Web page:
Universal single-payer healthcare, free tuition, fair taxes, and other components of a progressive platform are elements of change, but progressives are struggling to articulate the values that might guide that change, almost as though “values” are a dirty word. For years, Democrats told each other that taking a firm stance on social issues might mean “alienating the base,” which is what led to the party enthusiastically supporting anti-choice candidates, failing to pursue seats considered “safe” for the GOP, refusing to affirm that not being shot by police should be a fundamental right, and compromising on an endless stream of anemic legislation. Meanwhile, true radical solutions, like reparations and prison abolition, are still considered too dangerous for many progressives to consider. “Wait your turn,” say whites, just as they have for decades while enlisting underrepresented communities to do their work for them.
America Was Never America To Me by Langston Hughes (Photo credit: Facebook/Jose Vilson)
Being against Trump is insufficient. Progressivism in the United States must stand on its own, rather than in an eternal state of opposition and reactivity. To react is to be forever fumbling in response, rather than cutting a decisive path through politics in the direction of meaningful change; reaction means allowing horrific things to happen and responding to them, rather than proactively preventing them. Reaction fed, for example, the backlash to the Republican health care reforms in 2017, but disabled people had been warning for years that the left needed to proactively address the serious flaws with the U.S. health care system, and the left had the tools to do so, if not the political will.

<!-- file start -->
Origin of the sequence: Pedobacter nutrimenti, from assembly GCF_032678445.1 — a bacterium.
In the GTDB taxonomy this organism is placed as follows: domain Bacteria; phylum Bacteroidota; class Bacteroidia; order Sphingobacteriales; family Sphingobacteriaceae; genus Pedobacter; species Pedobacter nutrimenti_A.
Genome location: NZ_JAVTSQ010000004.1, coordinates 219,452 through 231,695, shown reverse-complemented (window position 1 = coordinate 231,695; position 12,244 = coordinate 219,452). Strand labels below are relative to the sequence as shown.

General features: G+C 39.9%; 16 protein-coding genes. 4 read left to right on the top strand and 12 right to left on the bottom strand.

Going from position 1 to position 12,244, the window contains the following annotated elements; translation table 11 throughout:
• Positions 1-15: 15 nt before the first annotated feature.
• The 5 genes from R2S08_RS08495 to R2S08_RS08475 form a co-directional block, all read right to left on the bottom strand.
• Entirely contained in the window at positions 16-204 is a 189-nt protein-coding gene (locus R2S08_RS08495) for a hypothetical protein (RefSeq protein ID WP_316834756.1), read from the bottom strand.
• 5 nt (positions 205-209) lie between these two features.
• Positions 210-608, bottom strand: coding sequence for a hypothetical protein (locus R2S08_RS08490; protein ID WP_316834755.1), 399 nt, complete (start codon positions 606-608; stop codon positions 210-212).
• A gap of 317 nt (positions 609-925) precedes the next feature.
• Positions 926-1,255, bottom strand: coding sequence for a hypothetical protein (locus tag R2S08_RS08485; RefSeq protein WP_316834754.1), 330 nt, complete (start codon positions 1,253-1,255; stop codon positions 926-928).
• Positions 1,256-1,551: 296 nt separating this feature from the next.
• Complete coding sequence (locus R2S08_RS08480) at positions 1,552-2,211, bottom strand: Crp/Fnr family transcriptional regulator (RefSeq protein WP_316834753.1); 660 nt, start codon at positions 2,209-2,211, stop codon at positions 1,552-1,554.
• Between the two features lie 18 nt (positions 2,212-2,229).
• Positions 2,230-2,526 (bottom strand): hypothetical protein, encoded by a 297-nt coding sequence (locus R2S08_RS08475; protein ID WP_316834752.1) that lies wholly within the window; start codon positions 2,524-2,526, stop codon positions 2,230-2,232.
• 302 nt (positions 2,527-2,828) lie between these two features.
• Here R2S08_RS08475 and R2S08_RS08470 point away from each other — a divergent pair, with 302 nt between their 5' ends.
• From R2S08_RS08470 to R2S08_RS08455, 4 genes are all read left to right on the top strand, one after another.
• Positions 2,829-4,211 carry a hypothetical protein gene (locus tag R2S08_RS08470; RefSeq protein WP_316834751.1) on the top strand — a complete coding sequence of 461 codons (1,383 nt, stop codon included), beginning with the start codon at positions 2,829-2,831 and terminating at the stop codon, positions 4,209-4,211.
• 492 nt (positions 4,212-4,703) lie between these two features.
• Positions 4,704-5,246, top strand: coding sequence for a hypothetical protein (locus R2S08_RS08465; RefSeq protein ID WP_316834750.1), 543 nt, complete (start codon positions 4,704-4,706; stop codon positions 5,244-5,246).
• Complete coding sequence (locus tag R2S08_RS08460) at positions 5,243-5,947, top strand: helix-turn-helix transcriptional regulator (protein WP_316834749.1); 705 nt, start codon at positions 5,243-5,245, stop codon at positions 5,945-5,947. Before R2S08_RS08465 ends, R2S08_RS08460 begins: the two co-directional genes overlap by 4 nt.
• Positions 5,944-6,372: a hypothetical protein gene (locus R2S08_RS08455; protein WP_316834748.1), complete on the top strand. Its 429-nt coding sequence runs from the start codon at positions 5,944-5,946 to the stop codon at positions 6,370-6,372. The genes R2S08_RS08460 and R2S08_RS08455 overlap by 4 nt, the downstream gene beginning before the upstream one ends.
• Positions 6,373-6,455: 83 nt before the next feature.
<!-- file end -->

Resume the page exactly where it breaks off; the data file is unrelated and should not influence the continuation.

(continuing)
White people love Audre Lorde’s quote that “the master’s tools will never dismantle the master’s house,” but are bent on doing just that. There is no “my America” and there never was—nor should there be. “My America” is a corrupt house of cards founded by genocidal rapists and slavers who profited from the Triangular Trade and established the systems that still squeeze every ounce of value out of the land, heedless of the cost. The bounty represented on Thanksgiving tables is laden with symbolism, but not the symbolism of family and friends—instead, it is the carcass of colonized land, picked clean by greedy fingers. Rinse, lather, repeat, pass the gravy, please.
Better to turn to Langston Hughes, who articulated the problem with #resistance in 1935 when he said: “America never was America to me.” The question is not whether the United States can be reclaimed from conservatives, but whether progressives have the vision to build a new and better iteration of a country that was, as Hughes noted, never truly free. That requires casting away American exceptionalism, admitting that we need national discomfort, and profoundly disrupting the collective mythology of the United States, led by the people who have been doing the work even in the face of oppression and appropriation—it is time, perhaps, for whites to wait their turn.